What is Domestic Violence and Abuse?
|Domestic violence and abuse is when someone over the age of 16 in a family or relationship, threatens, bullies, or abuses another person over the age of 16 (physically, psychologically, emotionally, sexually or financially).
Most victims are women but domestic violence and abuse happens to men too.
|If someone you know is experiencing domestic violence and abuse
If you think a friend or family member is experiencing domestic violence and abuse, there are things you can do to help. It can be hard to know the right things to say or to do to help someone you know. Useful support and advice is available from the following national helpline and organisations:
National Domestic Violence Helpline (Telephone 0808 2000 247)
The Hideout is the first national website to support children and young people living with domestic violence, or to those who may want to help a friend.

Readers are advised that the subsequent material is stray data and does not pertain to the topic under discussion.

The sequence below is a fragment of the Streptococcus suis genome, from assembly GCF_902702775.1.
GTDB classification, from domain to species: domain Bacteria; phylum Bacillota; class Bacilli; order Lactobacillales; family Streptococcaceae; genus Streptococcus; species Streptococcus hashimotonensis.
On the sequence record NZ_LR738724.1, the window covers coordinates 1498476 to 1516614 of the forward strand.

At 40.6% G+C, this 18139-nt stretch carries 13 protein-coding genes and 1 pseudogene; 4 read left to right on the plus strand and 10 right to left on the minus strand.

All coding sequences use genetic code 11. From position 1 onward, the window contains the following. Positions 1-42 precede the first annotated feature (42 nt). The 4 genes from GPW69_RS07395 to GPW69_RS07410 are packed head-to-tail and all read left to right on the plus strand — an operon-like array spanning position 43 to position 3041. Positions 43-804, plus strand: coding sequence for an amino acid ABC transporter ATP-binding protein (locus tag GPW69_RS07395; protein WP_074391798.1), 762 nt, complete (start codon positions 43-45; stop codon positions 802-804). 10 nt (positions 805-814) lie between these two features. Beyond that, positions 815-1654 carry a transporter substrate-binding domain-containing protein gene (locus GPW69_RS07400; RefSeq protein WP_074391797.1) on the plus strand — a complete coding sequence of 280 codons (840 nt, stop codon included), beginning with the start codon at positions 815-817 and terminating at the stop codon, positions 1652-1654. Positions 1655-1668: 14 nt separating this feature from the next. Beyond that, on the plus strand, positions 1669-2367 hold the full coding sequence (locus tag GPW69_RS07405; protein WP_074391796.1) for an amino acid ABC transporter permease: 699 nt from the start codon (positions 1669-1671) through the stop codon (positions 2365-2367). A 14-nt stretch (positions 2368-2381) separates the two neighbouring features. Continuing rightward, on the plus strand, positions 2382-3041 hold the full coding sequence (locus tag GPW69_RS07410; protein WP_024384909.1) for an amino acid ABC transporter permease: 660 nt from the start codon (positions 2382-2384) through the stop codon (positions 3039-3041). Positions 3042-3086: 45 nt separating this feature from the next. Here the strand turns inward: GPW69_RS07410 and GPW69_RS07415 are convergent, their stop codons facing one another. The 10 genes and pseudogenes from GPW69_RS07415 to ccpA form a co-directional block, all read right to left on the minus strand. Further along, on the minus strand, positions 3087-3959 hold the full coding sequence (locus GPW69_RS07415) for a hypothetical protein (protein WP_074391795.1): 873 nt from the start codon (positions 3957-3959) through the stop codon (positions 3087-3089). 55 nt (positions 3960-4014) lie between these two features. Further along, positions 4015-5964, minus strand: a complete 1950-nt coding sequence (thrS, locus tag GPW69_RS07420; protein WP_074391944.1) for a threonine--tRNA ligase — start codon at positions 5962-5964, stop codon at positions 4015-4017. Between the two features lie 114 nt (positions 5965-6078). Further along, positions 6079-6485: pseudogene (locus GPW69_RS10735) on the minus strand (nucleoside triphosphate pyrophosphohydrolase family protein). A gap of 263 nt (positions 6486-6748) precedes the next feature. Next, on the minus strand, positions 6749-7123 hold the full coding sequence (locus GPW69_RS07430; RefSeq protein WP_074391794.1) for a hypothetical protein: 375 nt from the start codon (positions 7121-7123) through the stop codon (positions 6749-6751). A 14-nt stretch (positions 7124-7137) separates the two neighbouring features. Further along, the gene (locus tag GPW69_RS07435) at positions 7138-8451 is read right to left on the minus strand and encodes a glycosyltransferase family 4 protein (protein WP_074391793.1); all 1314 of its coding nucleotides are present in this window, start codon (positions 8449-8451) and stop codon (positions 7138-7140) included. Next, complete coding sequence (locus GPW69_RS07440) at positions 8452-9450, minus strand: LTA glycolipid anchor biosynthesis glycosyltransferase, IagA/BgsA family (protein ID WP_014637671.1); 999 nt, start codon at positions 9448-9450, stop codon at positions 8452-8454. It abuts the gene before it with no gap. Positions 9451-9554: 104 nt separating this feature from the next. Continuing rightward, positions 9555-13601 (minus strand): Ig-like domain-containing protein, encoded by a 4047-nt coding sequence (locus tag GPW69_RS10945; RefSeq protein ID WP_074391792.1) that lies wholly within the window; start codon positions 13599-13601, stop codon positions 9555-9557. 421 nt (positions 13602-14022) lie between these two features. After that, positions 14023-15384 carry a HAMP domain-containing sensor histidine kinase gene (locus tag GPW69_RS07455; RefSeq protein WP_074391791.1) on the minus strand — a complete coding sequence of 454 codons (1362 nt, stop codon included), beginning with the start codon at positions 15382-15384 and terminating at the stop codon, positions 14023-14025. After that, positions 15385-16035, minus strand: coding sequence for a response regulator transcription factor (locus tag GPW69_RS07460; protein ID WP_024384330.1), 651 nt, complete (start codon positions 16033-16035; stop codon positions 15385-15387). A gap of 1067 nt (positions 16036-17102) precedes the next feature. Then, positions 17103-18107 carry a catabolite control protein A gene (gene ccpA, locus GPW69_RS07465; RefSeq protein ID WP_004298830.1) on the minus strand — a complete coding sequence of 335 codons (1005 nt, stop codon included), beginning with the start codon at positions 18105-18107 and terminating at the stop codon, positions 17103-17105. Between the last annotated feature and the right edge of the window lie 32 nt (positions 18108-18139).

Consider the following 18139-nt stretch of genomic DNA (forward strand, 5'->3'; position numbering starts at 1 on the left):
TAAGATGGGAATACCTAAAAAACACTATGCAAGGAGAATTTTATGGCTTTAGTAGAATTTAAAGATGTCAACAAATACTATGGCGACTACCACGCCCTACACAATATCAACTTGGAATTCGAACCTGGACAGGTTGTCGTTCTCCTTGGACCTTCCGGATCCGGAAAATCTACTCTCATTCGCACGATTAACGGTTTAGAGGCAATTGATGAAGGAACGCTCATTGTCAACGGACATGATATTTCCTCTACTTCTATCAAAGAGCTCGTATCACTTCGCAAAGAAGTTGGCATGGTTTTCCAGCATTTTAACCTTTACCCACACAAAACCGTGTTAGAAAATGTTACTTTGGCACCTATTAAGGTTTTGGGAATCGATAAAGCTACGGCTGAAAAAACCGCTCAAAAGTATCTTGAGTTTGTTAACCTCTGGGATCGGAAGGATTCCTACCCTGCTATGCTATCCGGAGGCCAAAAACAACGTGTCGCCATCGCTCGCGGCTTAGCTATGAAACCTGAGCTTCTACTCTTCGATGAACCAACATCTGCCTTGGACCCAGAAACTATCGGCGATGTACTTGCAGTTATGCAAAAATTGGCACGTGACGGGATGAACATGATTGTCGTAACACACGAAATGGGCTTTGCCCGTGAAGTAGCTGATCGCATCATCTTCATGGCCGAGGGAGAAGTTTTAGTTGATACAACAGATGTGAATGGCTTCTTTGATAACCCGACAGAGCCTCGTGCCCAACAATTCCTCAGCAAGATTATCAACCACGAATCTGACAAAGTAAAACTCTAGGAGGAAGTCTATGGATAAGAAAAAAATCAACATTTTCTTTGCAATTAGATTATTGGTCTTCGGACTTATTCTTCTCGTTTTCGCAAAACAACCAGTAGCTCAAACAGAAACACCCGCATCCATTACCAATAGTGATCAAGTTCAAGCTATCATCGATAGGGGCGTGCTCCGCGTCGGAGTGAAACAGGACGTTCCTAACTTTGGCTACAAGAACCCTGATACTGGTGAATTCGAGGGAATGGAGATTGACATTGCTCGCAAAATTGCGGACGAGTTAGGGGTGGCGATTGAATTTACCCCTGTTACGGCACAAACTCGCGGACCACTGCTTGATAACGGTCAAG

Sometimes, children and young people who live with domestic violence and abuse can experience the following:
If you are living with domestic violence and abuse, remember the abuser is completely responsible for the abuse – you, your brothers and sisters, and the parent being abused are not to blame
- Fear and helplessness, guilt or shame, isolation
- Blaming the abuser or trying to stop them
- Blaming the victim for not leaving or standing up to the abuser
- Getting hurt from trying to intervene
- Stress from trying to protect brothers and sisters
- Not wanting to bring friends home
- Trying to get help for the victim
- Wishing someone would help or wishing everyone would stop interfering
- Getting involved in police or social services proceedings
- Throwing themselves into school, college or work
- Missing school, college, staying home to protect the victim
You don’t have to deal with what is happening alone, there are people who can help you cope with what is going on.
If you need help right away you should always call the police on 999.
If you are worried or scared about what is going on at home, it can help to talk to someone. An adult you trust such as a teacher at school.
You can also call Childline on 0800 1111 or the NSPCC on 0808 800 5000 if you would like to talk to someone about what is happening. You don’t have to give your name and the calls are free. They will listen and talk to you and help you to decide what to do next.